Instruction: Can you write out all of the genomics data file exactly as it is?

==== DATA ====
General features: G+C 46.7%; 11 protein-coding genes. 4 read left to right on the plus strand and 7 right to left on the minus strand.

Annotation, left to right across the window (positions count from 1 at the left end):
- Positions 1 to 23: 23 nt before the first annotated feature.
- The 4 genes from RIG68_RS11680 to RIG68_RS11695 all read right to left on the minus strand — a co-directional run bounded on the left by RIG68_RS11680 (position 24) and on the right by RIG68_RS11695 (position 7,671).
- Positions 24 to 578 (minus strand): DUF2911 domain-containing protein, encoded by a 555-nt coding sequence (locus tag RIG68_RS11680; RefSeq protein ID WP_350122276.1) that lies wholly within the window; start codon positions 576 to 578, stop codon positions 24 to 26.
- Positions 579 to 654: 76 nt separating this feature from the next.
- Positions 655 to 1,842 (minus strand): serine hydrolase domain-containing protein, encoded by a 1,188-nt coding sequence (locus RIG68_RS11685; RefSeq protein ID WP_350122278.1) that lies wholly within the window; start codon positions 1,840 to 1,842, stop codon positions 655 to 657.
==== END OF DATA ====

General features: G+C 46.7%; 11 protein-coding genes. 4 read left to right on the plus strand and 7 right to left on the minus strand.

Annotation, left to right across the window (positions count from 1 at the left end):
- Positions 1 to 23: 23 nt before the first annotated feature.
- The 4 genes from RIG68_RS11680 to RIG68_RS11695 all read right to left on the minus strand — a co-directional run bounded on the left by RIG68_RS11680 (position 24) and on the right by RIG68_RS11695 (position 7,671).
- Positions 24 to 578 (minus strand): DUF2911 domain-containing protein, encoded by a 555-nt coding sequence (locus tag RIG68_RS11680; RefSeq protein ID WP_350122276.1) that lies wholly within the window; start codon positions 576 to 578, stop codon positions 24 to 26.
- Positions 579 to 654: 76 nt separating this feature from the next.
- Positions 655 to 1,842 (minus strand): serine hydrolase domain-containing protein, encoded by a 1,188-nt coding sequence (locus RIG68_RS11685; RefSeq protein ID WP_350122278.1) that lies wholly within the window; start codon positions 1,840 to 1,842, stop codon positions 655 to 657.